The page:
Key Documents

Intent

The national curriculum states ‘Mathematics is an interconnected subject in which pupils need to be able to move fluently between representations of mathematical ideas.’ Therefore, the intention for mathematics is to
ensure that all pupils become fluent, reason mathematically and solve problems. ‘Pupils should make rich connections across mathematical ideas to develop fluency, mathematical reasoning and competence in solving increasingly sophisticated problems.’ At Cardinham School, we teach our children how to make sense of the world
around them by developing their ability to calculate, reason and solve problems. We want our children to recognise and understand relationships and patterns in numbers in the world around them. We expect Mathematics to be utilised as a tool beyond the daily Mathematics lessons and beyond the classroom.

At Cardinham, a typical Maths lesson will provide the opportunity for all children as:
* Lesson objectives are taken from the National Curriculum statutory guidelines and activities are differentiated.
* We intend our children to have access to high quality lessons that are both challenging and enjoyable.
* We intend for children to become confident mathematicians who are not afraid to take risks.
* We intend to develop independent learners with inquisitive minds who have secure mathematical foundations and an interest in self-improvement.

Implementation

Lessons are planned and sequenced so that new knowledge and skills build on what has been taught before. Teachers follow the White Rose Termly Overviews to ensure planning builds on sequentially. Teachers are not depended on this scheme and use a wide range of other platforms (e.g. NCETM, Nrich etc..) to support their planning. Staff refer to the Calculation Policy (see above) when teaching formal methods, understanding that sometimes children find their own efficient methods along the way. Lessons begin with a 15 minute fluency session to ensure pupils are recapping previously taught objectives. These fluency slots follow a timetable:

  • Monday: Place Value
  • Tuesday: Addition and Subtraction
  • Wednesday: Multiplication and Division
  • Thursday: Fractions, Decimals and Percent
  • Friday: Mix It Up.

Each week from Year 2, a Times Tables focus is planned to give children the opportunity to practise and improve their
rapid recall skills with facts 12×12. Children enjoy the daily challenge and strive to improve their time and core each week. All children also have access to their own personal account of ‘Times Tables Rockstar’ where they can compete against other pupils and classes in school.

At Cardinham, we employ a variety of teaching styles and opportunities for children to learn and develop their Mathematical skills and competencies, both individually and collaboratively. The main aim of all lessons is to develop children’s knowledge, understanding and skills, applying these to a variety of contexts. One of the key elements in lessons throughout the school should be on developing the children’s mental calculation strategies alongside developing the children’s written calculation strategies as laid out in the Written Calculation Policies for addition, subtraction, multiplication and division.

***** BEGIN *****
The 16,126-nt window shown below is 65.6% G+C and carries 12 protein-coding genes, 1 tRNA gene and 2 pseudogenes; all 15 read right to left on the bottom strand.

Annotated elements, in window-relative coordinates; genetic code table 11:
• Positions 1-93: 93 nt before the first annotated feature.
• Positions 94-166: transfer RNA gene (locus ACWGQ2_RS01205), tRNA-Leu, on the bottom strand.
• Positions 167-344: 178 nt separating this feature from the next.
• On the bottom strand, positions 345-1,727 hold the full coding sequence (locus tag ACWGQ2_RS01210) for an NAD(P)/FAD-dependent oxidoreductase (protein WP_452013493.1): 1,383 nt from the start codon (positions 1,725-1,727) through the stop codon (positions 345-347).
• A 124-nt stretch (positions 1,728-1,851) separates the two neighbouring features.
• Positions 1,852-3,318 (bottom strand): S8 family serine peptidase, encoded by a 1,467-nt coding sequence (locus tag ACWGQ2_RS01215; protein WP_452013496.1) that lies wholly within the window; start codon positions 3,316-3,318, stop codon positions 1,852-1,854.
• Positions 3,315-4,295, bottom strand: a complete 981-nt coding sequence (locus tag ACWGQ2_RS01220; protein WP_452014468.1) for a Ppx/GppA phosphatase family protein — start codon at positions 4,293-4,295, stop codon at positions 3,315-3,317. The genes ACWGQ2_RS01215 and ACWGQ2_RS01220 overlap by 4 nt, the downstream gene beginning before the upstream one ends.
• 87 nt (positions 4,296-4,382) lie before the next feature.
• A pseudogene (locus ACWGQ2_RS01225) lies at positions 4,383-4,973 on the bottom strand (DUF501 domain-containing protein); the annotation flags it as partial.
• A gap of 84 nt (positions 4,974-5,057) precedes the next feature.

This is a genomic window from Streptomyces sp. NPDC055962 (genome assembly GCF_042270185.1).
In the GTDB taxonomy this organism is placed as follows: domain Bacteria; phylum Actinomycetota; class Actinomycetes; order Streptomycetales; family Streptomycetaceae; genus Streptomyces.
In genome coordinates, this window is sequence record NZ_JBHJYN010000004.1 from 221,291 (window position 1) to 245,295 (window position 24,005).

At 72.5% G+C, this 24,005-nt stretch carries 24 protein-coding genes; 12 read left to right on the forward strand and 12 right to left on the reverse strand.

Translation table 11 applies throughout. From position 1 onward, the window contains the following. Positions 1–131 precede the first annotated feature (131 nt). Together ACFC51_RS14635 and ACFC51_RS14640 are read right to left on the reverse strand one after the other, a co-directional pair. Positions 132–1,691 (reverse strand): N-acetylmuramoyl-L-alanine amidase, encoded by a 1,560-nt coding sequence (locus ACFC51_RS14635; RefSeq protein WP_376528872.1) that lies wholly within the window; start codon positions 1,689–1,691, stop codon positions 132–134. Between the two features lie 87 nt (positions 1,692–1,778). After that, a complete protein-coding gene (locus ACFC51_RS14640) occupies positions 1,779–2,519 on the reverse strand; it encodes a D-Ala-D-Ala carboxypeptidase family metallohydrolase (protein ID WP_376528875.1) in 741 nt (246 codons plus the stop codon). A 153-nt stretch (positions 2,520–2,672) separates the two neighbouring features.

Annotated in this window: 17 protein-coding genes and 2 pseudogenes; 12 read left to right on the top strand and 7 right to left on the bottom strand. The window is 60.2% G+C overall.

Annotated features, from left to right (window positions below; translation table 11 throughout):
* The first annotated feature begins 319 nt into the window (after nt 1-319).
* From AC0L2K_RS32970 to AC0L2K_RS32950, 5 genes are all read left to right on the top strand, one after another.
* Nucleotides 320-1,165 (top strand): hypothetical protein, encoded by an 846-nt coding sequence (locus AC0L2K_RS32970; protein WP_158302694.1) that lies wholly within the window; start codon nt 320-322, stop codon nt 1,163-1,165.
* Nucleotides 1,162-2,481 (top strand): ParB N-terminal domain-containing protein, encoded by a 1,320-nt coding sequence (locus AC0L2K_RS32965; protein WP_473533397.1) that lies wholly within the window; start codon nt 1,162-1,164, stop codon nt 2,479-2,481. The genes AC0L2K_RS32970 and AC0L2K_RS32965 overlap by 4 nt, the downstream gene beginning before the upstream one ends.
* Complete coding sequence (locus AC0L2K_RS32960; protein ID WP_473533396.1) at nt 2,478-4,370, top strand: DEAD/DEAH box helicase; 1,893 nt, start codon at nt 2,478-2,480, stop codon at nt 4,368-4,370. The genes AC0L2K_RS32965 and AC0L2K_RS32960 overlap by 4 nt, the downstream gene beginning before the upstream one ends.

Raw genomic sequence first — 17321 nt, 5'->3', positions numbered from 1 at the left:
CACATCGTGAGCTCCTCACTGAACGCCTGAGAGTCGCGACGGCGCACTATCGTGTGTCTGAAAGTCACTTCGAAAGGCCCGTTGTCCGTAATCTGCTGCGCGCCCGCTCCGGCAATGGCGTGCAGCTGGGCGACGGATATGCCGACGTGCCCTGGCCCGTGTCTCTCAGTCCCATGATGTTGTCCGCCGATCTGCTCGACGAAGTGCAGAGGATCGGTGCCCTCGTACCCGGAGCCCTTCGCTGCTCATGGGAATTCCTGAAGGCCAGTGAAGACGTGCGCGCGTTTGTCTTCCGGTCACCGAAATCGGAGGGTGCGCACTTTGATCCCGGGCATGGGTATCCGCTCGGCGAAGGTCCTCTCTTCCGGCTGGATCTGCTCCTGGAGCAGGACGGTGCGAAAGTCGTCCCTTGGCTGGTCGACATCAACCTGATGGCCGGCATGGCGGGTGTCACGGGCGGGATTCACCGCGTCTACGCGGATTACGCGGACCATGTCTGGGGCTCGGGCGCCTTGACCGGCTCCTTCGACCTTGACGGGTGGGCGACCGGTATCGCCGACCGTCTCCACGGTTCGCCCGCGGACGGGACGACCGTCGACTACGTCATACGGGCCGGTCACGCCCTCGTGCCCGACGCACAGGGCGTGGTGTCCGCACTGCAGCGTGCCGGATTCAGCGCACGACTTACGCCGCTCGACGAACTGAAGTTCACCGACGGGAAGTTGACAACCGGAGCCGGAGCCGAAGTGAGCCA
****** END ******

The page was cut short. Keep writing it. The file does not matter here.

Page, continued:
Our pupils are encouraged to physically represent mathematical concepts. Objects and pictures are used to demonstrate and visualise abstract ideas, alongside numbers and symbols.
Concrete – children have the opportunity to use concrete objects and manipulatives to help them understand and explain what they are doing.
Pictorial – children then build on this concrete approach by using pictorial representations, which can then be used to reason and solve problems.
Abstract – with the foundations firmly laid, children can move to an abstract approach using numbers and key concepts with confidence.

Impact

Through first quality teaching, guidance and effective feedback, children will:

  • Clearly explain their reasoning and justify their thought processes.
  • Quickly recall facts and procedures.
  • Have the flexibility and fluidity to move between different contexts and representations of mathematics.
  • Have the ability to recognise relationships and make connections in mathematics.
  • Be happy, confident, articulate and autonomous learners with a life-long passion for learning.
  • Leave our school at the end of KS2 prepared for the next step in their mathematical education.

Summative assessments takes place at the end of each term (NFER or past SATs papers) and children’s progress and attainment is discussed in pupil progress meetings.

Formative assessment takes place on a daily basis and teachers adjust planning accordingly to meet the needs of their class.  Teachers use formative assessment to evaluate the learning during a lesson. They may ask questions to check understanding, or scrutinise independent work in order to identify common misconceptions or share thinking. Such assessment allows teachers the flexibility to intervene in a lesson to remind, redirect or reteach pupils as required.